7. I was saddened to hear that the LHC will be shut down for the winter. But, I’m very excited about the discoveries that we’re bound to make once it is operational again. It’s worth waiting for.

  8. StevoR

    I’m feeling quite a bit more reassured by some fine links people have sent me on other LHC threads here but I’d still really like them to use this opportunity (break) to conduct an ethical review on the (we think very, very small but still highest of all possible stakes) risks posed to ..well .. our planet by the LHC.

    An ethical review carried out by qualified ethicists like most or at least many scientific experiments have to go thorough (esp. biotech. but others too I think) would be a good excercise in having another perspective and another clearance check to reassure those who still aren’t 100% convinced this LHC experiment is such a great idea…

  9. The Lord of Nibiru

    NOOOOOOOOOOOOOOOOOOOOOOOO!!

    Now we are DEFINITELY going to burn up in the Van Allen belts.

    Damn You All To Hell LHC!!!

  10. vasanthakumar

    I am also one of them who are disappointed in shut down of LHC. In my point of view: science is entire different from politics.LHC is more important to know about universe. so, it must not stopped for simple reasons. they can incorporate in Asian country’s where the effect of winter is less and cost of electricity is low.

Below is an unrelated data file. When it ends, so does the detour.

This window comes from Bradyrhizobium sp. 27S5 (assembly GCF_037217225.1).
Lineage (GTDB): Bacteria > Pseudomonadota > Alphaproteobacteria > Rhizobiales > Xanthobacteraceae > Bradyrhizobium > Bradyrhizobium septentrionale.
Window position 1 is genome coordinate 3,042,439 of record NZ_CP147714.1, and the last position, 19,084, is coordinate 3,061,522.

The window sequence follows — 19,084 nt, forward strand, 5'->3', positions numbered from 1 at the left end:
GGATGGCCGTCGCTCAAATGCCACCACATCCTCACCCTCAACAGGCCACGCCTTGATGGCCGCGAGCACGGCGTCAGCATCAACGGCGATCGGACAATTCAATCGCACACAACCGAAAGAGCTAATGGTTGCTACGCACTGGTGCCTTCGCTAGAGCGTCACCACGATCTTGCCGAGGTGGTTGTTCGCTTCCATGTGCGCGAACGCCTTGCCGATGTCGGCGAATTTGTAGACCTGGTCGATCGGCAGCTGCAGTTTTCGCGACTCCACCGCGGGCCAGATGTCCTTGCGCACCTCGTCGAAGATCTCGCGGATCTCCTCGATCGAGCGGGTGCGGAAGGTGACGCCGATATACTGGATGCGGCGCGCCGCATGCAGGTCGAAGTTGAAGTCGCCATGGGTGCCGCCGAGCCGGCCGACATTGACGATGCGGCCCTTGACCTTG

11. My-Name-is-Kenneth

    I am primarily bothered by the fact that the LHC folks did not bother to tell us about the fact that the facility would be shut down for most of the winter. Maybe they did somewhere, but it sure wasn’t made prominent.

    So much for modern technoloy, ay?

  12. Gary Ansorge

    StevoR S and My-Name-is-Kenneth: The point about shutting down for the winter has been spoken of many times. Electricity is a major cost during winter months in that area. Original plans were to do analyses during the winter, research during the rest of the year.

    Steve, what part of cosmic ray impacts a billion times more intense than the LHC don’t you get? If we haven’t been gobbled up by now(after 4.5 billion years) from those natural impacts, how the heck could our efforts possibly have any such effect?
    Think about it,,,

    Hey, that guy with the beard,,,he looks JUST LIKE ME,,,Funny, I don’t remember being at CERN,,,
    Darn it,,,

    GAry 7

  13. Gary Ansorge

    Aside: Steve, think about what happens when two cars collide head on at 60 mph vs one car hitting a brick wall at 60 mph. The release of kinetic energy for each car would be identical, regardless of whether it hits another car at 60 or a brick wall at 60. In both circumstances the car goes “crunch”,,,

    The same holds true for protons,,,

    GAry 7

  14. Andy Cooke

    Ed Vaizey isn’t actually in Government (the Conservatives are in Opposition), although he is definitely an up-and-coming MP. To be fair, his chances of being in Government after the 2010 election are pretty good.
    As an aside, he was my local MP a year or so ago. I contacted him by email about a housing matter – he replied with an acknowledgement within 20 minutes of me sending it and followed it up by buttonholing the relevant Government minister on my behalf (all sorted out to my satisfaction). I’ve had a soft spot for him ever since.